Earlier this year, Brightpoint Inc. announced it would close its Touchstone Wireless business in Bristol, Tenn., impacting 357 full-time employees and 256 temporary workers here. The layoffs were expected to be completed in September.

In addition, Pfizer announced it would cut jobs in Bristol after it acquired King Pharmaceuticals. The drug manufacturer cut nearly 120 commercial and support jobs in Bristol and announced plans to cease manufacturing operations here by 2014, eliminating another 130 jobs. It also plans to close its logistics center in Bristol by next year, impacting nearly 20 people.

The problem continues to be the region is hemorrhaging manufacturing jobs while local government subsidizes $8 an hour call centers and engages in crony capitalism worked-out in back rooms. These deals replace only a fraction of the lost jobs at obscene financial costs to the community and tax payers. It's time to sever business and government and end crony capitalism.

See Three Decades of Job Losses in Southwest Virginia

Note that minimum wage in 1970 was $1.60 adjusted for inflation is $10.46 in 2018. That is what I call adjusted minimum wage. Assuming one even gets 40 per week that's for 52 weeks that equals $21,756. Per capita income in Bristol Virginia 2018 is $21,589. It is similar to this across the whole region.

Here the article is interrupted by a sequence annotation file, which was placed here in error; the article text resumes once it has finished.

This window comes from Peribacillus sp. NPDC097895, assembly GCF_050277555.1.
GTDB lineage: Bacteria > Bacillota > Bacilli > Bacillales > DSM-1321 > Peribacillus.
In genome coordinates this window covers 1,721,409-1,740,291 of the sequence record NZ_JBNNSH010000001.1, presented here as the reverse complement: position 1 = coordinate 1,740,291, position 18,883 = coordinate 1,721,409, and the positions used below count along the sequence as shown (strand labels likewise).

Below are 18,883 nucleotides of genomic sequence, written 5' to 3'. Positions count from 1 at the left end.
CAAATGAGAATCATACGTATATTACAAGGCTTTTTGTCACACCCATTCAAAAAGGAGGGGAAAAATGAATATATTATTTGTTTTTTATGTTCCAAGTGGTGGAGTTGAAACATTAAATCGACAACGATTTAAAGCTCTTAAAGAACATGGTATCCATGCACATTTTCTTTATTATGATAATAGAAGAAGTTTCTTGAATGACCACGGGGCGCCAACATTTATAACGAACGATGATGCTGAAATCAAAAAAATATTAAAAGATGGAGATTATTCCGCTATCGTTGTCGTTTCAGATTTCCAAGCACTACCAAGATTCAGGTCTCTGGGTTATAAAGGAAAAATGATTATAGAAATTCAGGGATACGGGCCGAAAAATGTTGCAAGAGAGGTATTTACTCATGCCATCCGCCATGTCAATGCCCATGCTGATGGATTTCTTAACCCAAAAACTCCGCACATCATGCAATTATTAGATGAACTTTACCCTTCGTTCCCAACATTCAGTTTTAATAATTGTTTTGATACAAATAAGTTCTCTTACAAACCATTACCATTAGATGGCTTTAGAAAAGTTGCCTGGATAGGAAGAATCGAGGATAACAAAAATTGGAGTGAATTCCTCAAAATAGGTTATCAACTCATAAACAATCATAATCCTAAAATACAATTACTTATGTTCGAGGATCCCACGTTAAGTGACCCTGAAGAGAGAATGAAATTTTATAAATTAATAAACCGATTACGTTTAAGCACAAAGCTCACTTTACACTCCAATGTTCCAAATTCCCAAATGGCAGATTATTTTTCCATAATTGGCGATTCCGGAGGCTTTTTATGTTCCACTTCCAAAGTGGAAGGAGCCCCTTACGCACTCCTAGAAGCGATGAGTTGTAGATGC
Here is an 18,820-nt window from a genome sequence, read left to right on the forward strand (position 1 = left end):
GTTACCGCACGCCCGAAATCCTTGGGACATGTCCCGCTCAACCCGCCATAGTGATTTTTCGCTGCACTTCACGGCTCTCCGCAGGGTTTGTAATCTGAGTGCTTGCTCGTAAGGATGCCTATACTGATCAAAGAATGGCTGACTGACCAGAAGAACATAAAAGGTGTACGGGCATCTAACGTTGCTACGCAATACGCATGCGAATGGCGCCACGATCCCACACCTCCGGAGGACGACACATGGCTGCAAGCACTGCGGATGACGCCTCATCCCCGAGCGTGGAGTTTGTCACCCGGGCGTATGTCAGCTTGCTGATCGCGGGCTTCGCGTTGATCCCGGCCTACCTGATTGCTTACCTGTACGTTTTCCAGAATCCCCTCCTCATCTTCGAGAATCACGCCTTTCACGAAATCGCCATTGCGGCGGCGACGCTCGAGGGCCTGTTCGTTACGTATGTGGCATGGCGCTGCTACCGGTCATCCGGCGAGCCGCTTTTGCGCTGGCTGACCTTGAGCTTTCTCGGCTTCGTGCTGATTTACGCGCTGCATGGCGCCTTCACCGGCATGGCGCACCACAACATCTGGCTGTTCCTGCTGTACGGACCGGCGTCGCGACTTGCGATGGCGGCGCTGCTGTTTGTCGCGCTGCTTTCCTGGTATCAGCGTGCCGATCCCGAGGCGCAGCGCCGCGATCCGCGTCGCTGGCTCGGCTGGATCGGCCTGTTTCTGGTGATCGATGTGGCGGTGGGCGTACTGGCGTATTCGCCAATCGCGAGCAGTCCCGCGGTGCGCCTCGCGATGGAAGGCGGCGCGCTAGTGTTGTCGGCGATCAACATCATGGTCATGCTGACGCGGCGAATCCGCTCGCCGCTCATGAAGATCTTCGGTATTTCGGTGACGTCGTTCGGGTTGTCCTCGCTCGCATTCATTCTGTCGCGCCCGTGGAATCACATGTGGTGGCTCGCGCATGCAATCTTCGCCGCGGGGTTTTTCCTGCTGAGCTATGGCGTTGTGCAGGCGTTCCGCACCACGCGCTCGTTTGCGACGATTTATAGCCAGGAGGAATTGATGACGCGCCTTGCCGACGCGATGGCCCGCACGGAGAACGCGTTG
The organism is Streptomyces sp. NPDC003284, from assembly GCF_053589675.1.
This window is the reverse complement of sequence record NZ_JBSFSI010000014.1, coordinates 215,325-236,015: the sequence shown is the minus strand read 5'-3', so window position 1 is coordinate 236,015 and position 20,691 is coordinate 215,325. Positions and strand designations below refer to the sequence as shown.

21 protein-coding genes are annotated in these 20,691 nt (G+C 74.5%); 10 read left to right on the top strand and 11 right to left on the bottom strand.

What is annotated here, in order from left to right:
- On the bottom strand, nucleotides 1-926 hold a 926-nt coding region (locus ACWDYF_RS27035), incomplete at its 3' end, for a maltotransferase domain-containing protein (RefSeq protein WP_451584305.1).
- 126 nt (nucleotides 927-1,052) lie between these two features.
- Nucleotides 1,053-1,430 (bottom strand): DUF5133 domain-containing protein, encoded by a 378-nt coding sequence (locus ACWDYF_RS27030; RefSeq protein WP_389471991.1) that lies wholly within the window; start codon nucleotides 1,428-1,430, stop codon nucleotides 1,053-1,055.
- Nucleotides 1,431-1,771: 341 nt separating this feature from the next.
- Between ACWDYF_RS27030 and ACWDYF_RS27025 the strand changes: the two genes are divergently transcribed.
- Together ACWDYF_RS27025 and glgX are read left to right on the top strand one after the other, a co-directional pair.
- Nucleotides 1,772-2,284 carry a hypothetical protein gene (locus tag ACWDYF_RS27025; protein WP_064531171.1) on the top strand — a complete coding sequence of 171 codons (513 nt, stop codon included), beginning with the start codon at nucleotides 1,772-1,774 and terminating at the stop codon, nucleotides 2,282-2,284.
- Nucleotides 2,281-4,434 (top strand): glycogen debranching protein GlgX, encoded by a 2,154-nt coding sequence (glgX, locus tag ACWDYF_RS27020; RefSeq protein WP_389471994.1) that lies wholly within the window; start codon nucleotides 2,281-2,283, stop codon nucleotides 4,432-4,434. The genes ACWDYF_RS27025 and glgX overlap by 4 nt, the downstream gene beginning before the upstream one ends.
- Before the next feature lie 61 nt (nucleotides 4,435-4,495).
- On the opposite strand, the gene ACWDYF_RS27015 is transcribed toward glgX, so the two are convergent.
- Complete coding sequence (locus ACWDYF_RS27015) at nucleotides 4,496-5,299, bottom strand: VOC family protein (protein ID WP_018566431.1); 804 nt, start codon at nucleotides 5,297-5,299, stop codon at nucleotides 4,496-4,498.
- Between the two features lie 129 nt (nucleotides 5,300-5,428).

Third world? Some have called us the China of America minus jobs.

Just a few of hundreds of plant closings see Smyth County the China of America loses jobs.

Tri-Cities labor market 2007-2016.

Update September 3, 2019. Based on data from Dr. Steb Hipple economist at East Tennessee State University (retired), his data goes to the 3rd. quarter of 2016. The level of job losses is Tri-Cities is staggering, worse than what even I thought.

(The Tri-Cities Consolidated Statistical Area is composed of the Kingsport/Bristol MSA and the Johnson City MSA.).

The Bristol TN-VA, Kingsport, and Johnson City Urbanized Area Labor Market lost thousands of jobs shrinking the labor force that shrank the unemployment rates. The above table shows a decline of labor force by almost 18,000. But it gets worse.

Includes: Johnson City, TN, Carter County, Unicoi County, Washington County.
All workers BLS:
2016 78,140 workers, Median hourly wage $14.47, Annual $40,140
2018 77,020 workers, Median hourly wage $15.38, Annual $42,740
Labor force fell 1120 jobs in 2 years.

Kingsport-Bristol-Bristol, TN-VA MSA includes: Bristol city, VA, Hawkins County, TN, Scott County, VA, Sullivan County, TN, Washington County, VA.

All workers BLS:
2016: 118,470, Median hourly wage $15.27, Annual $41,050
2018: 116,150, Median hourly wage $16.50, Annual $43,480
Labor force fell 2,320 in in 2 years.

That's not the worst of it still. For Tri-Cities the total labor force is 193,170. The labor force shrank by 3,440 jobs in 2 years - during a so-called boom. In 2009 the labor force was 247,965, minus 193,170 equals a staggering loss of 54,795 less people are working in 2019 than in 2009!.

I can't believe this myself. Anyone working here knows it is bad. That could be explained by high poverty and disability rates, and large numbers of retirees leaving the labor force. I don't know because a lot of data is hidden from the public. But makes sense when we look at the national labor force declines.